Students Receive National Scholarships for Community Outreach and Academic Excellence
This year marks the first for students from the USC School of Pharmacy to be recognized by the National Association of Medical Minority Educators (NAMME) scholarships committee – and they were recognized in a big way, earning two of only eight annual awards.
Henry Delu and Folayemi Fashola, both PharmD candidates and Rho Chi honor students, received scholarships at the 2012 National NAMME Awards & Scholarship Program, which took place September 15 in National Harbor, Maryland. The conference included exhibitions, a student recruitment fair and a keynote address by Dr. J. Nadine Gracia, deputy assistant secretary for Minority Health at the U.S. Department of Health and Human Services.
According to the organization, “Created in 1995, the NAMME Scholarship is awarded annually to underrepresented minority students who have completed the first year of health professions training. Nominated students are selected based upon their academic record, community service, financial need and personal statement.”
Delu and Fashola both excel in all of the scholarship criteria. In addition to his high academic standing, Delu acted as co-chair for the Diabetes Initiative as part of the USC Chapter of the Student National Pharmaceutical Association.
“As part of the Diabetes Initiative, I gave presentations to patients with diabetes on hypoglycemia and how to use their medications, led workshops on diabetes at homeless clinics, and did free diabetes screenings in minority communities,” said Delu. “In addition, I wrote health literacy articles and submitted initiative reports to the national SNPhA organization.”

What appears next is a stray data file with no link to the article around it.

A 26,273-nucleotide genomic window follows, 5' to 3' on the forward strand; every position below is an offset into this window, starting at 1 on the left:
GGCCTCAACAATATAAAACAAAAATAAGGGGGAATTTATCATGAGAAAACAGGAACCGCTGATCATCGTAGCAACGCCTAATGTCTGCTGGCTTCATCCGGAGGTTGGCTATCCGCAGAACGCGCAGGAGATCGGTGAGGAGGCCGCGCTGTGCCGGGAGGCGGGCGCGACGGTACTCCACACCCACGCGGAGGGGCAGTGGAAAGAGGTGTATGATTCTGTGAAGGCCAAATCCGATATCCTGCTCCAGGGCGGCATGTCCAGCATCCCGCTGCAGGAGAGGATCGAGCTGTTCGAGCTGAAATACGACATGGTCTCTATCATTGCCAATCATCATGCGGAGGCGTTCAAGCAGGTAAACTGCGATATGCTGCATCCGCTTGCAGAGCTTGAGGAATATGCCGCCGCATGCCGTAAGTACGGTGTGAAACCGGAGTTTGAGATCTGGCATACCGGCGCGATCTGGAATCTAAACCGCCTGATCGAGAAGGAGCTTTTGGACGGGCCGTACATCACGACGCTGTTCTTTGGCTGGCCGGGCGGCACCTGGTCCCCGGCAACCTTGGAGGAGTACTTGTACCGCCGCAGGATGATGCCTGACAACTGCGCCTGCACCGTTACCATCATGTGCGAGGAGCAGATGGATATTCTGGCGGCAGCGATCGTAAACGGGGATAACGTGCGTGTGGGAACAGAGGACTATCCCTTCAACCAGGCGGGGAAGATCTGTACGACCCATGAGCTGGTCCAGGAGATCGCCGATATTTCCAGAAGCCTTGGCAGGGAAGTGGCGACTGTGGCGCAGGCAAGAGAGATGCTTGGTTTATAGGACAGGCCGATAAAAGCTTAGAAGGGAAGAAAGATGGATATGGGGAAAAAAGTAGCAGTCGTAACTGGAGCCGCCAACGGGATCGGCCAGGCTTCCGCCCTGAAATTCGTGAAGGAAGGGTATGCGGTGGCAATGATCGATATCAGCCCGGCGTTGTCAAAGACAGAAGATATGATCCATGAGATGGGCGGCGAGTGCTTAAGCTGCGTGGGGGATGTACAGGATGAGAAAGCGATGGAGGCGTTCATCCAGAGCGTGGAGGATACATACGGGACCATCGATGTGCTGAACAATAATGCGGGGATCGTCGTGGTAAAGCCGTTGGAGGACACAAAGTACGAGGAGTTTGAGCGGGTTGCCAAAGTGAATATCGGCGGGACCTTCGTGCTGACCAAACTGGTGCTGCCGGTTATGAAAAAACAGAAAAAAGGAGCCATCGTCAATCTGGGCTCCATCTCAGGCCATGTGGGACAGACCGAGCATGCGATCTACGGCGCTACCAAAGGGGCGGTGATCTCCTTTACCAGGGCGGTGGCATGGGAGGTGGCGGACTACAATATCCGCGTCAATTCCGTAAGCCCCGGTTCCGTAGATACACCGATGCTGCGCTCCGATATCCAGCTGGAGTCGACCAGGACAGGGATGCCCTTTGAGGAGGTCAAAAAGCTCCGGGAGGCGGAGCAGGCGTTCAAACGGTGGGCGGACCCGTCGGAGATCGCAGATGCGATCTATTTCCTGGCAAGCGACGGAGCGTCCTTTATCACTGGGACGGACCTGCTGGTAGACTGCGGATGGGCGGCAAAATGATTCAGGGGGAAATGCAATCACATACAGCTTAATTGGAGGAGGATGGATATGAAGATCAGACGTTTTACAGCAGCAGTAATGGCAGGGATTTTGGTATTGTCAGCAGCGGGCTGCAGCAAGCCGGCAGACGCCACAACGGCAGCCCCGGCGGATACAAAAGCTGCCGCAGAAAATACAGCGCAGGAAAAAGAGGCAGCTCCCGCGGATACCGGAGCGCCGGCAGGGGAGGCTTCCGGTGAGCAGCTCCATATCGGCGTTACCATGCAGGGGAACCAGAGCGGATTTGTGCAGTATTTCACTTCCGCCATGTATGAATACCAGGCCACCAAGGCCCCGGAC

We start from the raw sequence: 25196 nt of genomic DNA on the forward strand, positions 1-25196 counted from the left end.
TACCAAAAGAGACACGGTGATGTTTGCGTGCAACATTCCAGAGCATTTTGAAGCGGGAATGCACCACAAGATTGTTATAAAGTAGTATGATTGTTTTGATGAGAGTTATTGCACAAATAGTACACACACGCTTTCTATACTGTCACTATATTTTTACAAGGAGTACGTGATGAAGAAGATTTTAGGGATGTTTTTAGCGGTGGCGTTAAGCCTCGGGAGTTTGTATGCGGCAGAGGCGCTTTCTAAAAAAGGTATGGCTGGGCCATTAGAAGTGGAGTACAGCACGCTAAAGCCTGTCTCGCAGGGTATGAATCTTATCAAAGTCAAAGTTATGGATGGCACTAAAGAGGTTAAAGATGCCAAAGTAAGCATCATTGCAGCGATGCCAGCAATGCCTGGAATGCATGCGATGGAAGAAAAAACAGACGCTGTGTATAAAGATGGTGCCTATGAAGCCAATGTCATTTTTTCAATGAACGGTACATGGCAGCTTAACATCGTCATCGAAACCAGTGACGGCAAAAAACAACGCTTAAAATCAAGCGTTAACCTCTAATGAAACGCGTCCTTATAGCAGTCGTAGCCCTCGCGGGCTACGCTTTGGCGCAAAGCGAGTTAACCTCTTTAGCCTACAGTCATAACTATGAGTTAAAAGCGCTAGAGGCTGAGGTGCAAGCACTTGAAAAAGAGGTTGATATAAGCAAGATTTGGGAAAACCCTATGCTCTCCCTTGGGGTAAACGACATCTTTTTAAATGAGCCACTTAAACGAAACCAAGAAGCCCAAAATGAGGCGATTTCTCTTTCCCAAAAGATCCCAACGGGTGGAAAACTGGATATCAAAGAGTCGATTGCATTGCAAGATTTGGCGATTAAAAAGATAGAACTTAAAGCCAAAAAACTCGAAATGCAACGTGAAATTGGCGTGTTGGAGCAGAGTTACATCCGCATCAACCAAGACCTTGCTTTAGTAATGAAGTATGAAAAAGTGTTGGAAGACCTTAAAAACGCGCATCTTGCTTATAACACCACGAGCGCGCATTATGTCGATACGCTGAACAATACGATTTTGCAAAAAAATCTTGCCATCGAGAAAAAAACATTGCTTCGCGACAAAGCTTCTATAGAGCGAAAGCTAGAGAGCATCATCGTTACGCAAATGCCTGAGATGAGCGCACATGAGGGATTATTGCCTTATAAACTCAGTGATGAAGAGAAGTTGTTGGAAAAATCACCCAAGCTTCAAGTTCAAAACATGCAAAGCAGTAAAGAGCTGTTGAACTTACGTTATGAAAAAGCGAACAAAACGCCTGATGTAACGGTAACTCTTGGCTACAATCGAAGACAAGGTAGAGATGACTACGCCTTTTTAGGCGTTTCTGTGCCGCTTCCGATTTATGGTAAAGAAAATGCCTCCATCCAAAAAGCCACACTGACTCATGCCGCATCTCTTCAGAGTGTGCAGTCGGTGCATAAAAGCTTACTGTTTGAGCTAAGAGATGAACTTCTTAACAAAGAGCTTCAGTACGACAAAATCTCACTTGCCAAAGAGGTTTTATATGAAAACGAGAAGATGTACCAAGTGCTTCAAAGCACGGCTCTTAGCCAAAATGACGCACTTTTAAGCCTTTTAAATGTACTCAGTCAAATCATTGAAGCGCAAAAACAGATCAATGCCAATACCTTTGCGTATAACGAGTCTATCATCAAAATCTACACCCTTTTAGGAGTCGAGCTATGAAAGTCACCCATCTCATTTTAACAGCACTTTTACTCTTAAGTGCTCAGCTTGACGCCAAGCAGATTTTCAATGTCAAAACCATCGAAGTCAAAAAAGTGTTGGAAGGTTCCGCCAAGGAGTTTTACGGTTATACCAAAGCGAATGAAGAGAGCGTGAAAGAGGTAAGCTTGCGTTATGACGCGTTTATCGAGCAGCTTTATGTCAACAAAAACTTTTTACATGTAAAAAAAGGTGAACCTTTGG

Delu is also an active member of the scholarship committee at his church, and hopes to pursue a career as both a community pharmacist and clinical pharmacist.
“As I continue towards my educational goals, I plan to continue the legacy that NAMME started, and continue to prove the words of Dr. Martin Luther King Jr: ‘All of us can be great, since all of us can serve,’” said Delu.
Fashola has also been actively involved with SNPhA, serving as the group’s vice president, and has participated in various activities as a Kaiser Permanente pharmacy intern.
“The NAMME scholarship is an honor, as well as much appreciated financial assistance, but more importantly it’s a nod of encouragement for me to continue putting my best foot forward,” explained Fashola. “It also pushes me to intensify my mentorship efforts to increase minority representation in pharmacy.”
Fashola ultimately hopes to have a career that enables her to promote health, be involved in developing and implementing meaningful programs, and mentor others.
Both students were nominated for these awards by Dr. Walter Cathey, who leads the Diversity Initiative at the School of Pharmacy. Cathey is also the advisor to the USC SNPhA chapter.
“These two students have been extremely instrumental and engaged in providing leadership to the Diversity Initiative at the USC School of Pharmacy,” he said. “For Yemi and Henry to win these very competitive scholarships demonstrates again to the rest of the country the quality of our students.”